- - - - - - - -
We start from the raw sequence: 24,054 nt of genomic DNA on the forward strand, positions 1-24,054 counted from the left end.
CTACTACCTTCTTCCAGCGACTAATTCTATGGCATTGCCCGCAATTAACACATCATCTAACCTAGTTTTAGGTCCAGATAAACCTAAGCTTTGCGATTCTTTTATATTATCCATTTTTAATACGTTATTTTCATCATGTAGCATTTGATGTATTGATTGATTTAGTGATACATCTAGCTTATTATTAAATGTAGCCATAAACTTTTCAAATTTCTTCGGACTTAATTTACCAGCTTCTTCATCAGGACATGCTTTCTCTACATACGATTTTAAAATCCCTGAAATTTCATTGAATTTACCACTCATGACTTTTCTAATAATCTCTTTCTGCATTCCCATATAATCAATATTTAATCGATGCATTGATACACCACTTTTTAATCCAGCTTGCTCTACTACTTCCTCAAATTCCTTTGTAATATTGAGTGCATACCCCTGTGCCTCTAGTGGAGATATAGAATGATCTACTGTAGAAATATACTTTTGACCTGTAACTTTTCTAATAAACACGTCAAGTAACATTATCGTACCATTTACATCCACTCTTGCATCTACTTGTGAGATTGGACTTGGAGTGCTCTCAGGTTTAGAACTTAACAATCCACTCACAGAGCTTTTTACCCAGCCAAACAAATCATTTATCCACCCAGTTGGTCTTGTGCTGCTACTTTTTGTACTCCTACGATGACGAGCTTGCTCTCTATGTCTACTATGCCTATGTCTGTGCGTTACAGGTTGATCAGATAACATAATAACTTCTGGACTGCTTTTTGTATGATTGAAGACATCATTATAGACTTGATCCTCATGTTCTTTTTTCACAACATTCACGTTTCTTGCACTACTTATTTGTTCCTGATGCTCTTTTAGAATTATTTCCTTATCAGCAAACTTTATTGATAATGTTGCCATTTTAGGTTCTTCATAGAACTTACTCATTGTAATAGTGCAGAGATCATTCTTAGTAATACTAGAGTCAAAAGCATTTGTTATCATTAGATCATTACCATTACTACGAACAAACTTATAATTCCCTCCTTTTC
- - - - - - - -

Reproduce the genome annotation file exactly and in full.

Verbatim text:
We start from the raw sequence: 24,054 nt of genomic DNA on the forward strand, positions 1-24,054 counted from the left end.
CTACTACCTTCTTCCAGCGACTAATTCTATGGCATTGCCCGCAATTAACACATCATCTAACCTAGTTTTAGGTCCAGATAAACCTAAGCTTTGCGATTCTTTTATATTATCCATTTTTAATACGTTATTTTCATCATGTAGCATTTGATGTATTGATTGATTTAGTGATACATCTAGCTTATTATTAAATGTAGCCATAAACTTTTCAAATTTCTTCGGACTTAATTTACCAGCTTCTTCATCAGGACATGCTTTCTCTACATACGATTTTAAAATCCCTGAAATTTCATTGAATTTACCACTCATGACTTTTCTAATAATCTCTTTCTGCATTCCCATATAATCAATATTTAATCGATGCATTGATACACCACTTTTTAATCCAGCTTGCTCTACTACTTCCTCAAATTCCTTTGTAATATTGAGTGCATACCCCTGTGCCTCTAGTGGAGATATAGAATGATCTACTGTAGAAATATACTTTTGACCTGTAACTTTTCTAATAAACACGTCAAGTAACATTATCGTACCATTTACATCCACTCTTGCATCTACTTGTGAGATTGGACTTGGAGTGCTCTCAGGTTTAGAACTTAACAATCCACTCACAGAGCTTTTTACCCAGCCAAACAAATCATTTATCCACCCAGTTGGTCTTGTGCTGCTACTTTTTGTACTCCTACGATGACGAGCTTGCTCTCTATGTCTACTATGCCTATGTCTGTGCGTTACAGGTTGATCAGATAACATAATAACTTCTGGACTGCTTTTTGTATGATTGAAGACATCATTATAGACTTGATCCTCATGTTCTTTTTTCACAACATTCACGTTTCTTGCACTACTTATTTGTTCCTGATGCTCTTTTAGAATTATTTCCTTATCAGCAAACTTTATTGATAATGTTGCCATTTTAGGTTCTTCATAGAACTTACTCATTGTAATAGTGCAGAGATCATTCTTAGTAATACTAGAGTCAAAAGCATTTGTTATCATTAGATCATTACCATTACTACGAACAAACTTATAATTCCCTCCTTTTC